A cogent reader comment regarding "The economic blight that is Wal-Mart: They don't care if you hate them":
I enjoy reading your blog every week, especially regarding the "Shoppes" project. That being said, I'd like to offer a quick comment on your Wal-Mart post.
I hate Wal-Mart. I never shop there because my time is worth more than the 2 bucks I'll save by standing in line for 30 minutes while someone writes out a check for 3 dollars instead of pulling out 3 singles from their pocket. I CHOOSE not to shop there. What's great about capitalism is that the consumer has the power to influence the profitibility of companies like Wal-Mart. Likewise, the sprinkler manufacturer has the ability to tell Wal-Mart to go pound sand when they are told to sacrifice quality to meet Wal-Mart's demand. Maybe the sprinkler manufacturer shouldn't be so dependant on one low-margin customer like Wal-Mart. Unfortunately for the mom and pops, (and the sprinkler manufacturers) of the world, they need to adapt, innovate, and be "proactive" instead of "re-active" in order to survive. Afterall, how do you think Wal-Mart got where they are today? The demise of the mom and pops is a sad story. Guess what. It's not going to change unless the market CHOOSES to change. We have on one to blame for Wal-Mart but ourselves.
Would that it was so easy to say "no" to the largest retailer in the world!
The problem is this: You are dealing with a retailer that sells as much in THREE MONTHS as the number two retailer (Home Depot) sells in an entire year. That kind of power is utterly unprecedented - - the most laissez-faire capitalist has to agree that even Adam "let the market sort itself out" Smith could not conceive of that economy of scale when he wrote "The Wealth of Nations."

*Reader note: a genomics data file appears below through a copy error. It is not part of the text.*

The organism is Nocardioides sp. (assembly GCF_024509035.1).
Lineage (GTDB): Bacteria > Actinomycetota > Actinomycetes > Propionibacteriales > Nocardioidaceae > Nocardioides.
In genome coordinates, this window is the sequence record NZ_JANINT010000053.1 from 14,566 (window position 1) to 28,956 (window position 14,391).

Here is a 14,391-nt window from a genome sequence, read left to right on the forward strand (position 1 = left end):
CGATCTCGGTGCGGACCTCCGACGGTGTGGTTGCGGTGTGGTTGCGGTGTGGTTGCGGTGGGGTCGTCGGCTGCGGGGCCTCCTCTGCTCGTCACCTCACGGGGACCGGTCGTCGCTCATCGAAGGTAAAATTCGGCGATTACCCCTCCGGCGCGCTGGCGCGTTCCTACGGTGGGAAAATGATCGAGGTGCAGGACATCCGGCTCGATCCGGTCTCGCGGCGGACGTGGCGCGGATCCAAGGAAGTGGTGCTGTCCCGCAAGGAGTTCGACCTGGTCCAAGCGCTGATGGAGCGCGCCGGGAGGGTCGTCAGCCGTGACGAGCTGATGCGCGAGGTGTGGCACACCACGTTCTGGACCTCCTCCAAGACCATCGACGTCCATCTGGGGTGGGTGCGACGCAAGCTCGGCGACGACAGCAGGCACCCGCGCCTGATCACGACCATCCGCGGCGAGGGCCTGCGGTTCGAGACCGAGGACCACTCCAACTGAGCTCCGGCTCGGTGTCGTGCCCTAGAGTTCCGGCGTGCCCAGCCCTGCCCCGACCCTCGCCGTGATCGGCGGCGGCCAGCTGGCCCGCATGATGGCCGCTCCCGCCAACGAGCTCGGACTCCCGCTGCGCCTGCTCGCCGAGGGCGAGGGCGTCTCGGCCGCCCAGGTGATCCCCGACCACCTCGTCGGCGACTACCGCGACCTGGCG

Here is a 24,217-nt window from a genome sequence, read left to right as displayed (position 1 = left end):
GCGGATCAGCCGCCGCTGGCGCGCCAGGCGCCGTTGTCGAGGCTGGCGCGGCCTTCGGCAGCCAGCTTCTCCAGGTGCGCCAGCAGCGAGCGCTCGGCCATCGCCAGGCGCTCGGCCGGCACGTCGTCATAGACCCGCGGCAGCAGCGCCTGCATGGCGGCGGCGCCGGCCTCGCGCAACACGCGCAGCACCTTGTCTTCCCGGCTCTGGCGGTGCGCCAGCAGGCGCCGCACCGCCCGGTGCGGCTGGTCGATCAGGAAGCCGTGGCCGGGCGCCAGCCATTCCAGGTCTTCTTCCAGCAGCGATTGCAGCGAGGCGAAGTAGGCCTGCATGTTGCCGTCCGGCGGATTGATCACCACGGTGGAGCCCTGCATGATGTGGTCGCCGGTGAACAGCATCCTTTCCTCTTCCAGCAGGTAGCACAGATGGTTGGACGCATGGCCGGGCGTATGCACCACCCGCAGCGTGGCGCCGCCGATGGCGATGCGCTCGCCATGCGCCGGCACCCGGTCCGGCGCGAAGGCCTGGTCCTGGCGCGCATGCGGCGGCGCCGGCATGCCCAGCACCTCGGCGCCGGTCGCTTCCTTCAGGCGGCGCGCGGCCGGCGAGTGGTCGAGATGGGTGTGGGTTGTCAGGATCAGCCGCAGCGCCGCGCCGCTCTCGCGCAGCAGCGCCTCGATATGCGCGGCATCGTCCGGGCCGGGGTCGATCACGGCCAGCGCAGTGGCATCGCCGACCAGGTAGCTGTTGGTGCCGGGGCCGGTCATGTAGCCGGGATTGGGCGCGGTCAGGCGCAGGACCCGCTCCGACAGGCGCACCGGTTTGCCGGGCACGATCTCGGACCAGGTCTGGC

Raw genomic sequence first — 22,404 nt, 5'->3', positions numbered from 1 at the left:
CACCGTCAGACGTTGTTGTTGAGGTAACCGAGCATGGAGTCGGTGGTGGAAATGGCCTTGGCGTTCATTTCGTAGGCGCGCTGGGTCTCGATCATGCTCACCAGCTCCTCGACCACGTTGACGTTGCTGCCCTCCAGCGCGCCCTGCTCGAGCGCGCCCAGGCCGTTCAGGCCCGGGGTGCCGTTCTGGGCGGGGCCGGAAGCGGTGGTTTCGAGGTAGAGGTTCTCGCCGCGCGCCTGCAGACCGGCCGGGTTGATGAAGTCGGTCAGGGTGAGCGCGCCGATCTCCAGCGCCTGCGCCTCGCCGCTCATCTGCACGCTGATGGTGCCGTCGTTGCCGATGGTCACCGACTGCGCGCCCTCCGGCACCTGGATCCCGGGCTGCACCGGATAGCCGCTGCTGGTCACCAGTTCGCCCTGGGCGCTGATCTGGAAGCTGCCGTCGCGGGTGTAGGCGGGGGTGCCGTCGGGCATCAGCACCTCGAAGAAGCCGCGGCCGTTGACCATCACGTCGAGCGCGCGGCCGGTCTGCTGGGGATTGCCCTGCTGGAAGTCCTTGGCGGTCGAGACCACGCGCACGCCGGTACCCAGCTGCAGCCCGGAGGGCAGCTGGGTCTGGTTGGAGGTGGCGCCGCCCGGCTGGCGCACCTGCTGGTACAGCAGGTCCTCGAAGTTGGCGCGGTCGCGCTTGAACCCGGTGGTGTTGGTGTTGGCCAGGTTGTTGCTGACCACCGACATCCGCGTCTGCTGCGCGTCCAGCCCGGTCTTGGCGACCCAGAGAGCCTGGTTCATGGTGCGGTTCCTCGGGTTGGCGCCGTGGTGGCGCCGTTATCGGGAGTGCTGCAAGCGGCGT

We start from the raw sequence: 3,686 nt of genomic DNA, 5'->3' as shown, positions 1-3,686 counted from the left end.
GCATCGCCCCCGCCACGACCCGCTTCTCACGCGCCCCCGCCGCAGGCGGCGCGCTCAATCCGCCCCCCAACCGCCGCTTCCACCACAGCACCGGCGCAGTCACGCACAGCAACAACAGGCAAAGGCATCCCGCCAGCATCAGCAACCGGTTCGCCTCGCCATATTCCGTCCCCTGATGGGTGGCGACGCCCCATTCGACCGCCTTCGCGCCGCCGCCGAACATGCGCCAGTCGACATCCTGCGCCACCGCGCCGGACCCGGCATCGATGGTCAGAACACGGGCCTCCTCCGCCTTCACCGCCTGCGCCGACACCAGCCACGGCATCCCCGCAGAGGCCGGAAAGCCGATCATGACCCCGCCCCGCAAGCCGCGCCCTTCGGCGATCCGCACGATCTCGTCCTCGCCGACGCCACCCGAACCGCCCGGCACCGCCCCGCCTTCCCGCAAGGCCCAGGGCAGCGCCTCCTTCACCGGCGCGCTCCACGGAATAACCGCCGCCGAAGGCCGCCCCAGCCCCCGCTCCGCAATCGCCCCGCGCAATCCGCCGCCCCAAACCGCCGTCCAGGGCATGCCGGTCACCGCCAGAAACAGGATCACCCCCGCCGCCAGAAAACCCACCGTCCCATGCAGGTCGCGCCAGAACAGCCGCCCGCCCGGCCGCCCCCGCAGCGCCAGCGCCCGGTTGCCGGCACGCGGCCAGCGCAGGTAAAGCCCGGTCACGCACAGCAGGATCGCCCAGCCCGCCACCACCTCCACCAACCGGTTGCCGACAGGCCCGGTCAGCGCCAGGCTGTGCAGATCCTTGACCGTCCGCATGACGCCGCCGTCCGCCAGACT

Faced with such a powerful force - - a force that even today benefits from government subsidies! - - a manufacturer often has to find a way to stay in Wal-Mart's good graces. The math is simple: If you say "no," your competitor will say "yes" and drive you out of business in the "honeymoon" period before they themselves get wiped out or marginalized (i.e. closing down domestic production and manufacturing overseas). You want to preserve your company's jobs for as long as possible. You swallow hard and say "yes" to Wal-Mart and hope that either:
(A) you're the rare company that beats the odds and keeps jobs and quality intact while dealing with Wal-Mart, or;
(B) Your employees can hand onto full-time work with benefits for at least another 18 months, rather than the six months it would take you to go under if you say "no."
Had L.R. Nelson said "no," their demise would have been greatly accelerated.
Can you get away with saying "no" to Wal-Mart? Sure - but it doesn't seem pleasant:
Last line of the above-linked story:
And the power and allure of Wal-Mart is such that even Jim Wier, the man who said no to Wal-Mart, a man who knows all the reasons why that was the right decision, has slivers of doubt.
"I could go to my grave, and my tombstone could say, 'Here lies the dumbest CEO ever to live. He chose not to sell to Wal-Mart.' "